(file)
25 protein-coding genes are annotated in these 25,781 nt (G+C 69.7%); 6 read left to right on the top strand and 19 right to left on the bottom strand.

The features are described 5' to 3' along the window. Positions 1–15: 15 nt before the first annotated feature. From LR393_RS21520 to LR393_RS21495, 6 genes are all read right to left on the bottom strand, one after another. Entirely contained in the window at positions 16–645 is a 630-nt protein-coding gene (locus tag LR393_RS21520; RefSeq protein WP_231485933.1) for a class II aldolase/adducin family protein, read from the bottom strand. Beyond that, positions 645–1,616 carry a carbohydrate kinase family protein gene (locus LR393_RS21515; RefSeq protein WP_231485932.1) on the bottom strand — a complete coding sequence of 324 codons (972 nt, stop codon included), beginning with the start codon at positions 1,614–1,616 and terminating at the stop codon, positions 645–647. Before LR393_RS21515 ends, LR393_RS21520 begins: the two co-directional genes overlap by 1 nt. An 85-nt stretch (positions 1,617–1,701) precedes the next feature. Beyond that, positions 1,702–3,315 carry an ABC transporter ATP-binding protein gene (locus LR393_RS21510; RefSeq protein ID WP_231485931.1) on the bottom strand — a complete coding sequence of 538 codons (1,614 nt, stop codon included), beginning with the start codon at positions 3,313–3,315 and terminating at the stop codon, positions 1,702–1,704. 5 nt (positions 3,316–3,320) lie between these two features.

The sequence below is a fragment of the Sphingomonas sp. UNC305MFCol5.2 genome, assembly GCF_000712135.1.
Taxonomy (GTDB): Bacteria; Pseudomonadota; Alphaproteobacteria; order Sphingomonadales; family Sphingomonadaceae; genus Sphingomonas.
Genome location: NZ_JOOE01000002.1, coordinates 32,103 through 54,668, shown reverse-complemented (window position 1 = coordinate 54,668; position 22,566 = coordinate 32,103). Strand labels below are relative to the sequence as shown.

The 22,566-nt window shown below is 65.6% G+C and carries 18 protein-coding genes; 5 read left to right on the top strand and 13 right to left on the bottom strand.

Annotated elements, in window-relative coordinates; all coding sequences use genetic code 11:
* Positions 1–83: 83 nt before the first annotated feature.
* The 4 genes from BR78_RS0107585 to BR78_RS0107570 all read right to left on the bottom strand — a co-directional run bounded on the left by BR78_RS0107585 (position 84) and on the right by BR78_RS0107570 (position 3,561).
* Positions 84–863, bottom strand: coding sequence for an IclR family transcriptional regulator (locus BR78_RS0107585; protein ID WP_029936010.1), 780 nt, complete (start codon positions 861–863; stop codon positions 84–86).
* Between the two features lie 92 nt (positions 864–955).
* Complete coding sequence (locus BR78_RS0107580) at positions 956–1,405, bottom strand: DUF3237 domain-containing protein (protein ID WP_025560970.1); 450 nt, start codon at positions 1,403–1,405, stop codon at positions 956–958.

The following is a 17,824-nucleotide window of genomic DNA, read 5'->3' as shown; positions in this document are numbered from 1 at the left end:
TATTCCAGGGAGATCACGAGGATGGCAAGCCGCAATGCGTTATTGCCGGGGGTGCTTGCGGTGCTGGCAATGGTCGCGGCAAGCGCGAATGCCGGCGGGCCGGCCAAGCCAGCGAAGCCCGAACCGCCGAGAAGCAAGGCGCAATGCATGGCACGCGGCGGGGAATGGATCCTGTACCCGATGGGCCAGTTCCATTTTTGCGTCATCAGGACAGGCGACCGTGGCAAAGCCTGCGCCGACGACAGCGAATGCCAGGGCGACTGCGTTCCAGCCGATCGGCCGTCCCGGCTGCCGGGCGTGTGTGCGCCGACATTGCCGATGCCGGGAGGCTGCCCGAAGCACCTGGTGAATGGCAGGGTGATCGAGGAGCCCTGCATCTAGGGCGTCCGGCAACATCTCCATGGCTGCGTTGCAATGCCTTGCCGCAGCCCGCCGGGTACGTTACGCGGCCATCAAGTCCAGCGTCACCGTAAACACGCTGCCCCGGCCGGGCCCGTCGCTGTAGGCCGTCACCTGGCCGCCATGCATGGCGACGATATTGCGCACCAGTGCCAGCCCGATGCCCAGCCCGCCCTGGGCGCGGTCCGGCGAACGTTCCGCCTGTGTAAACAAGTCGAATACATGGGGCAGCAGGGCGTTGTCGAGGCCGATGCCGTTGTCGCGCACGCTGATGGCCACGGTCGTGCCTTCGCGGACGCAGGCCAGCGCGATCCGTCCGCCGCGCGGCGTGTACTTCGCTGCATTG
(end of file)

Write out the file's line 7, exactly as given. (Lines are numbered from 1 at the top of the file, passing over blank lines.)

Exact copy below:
Annotated elements, in window-relative coordinates; all coding sequences use genetic code 11: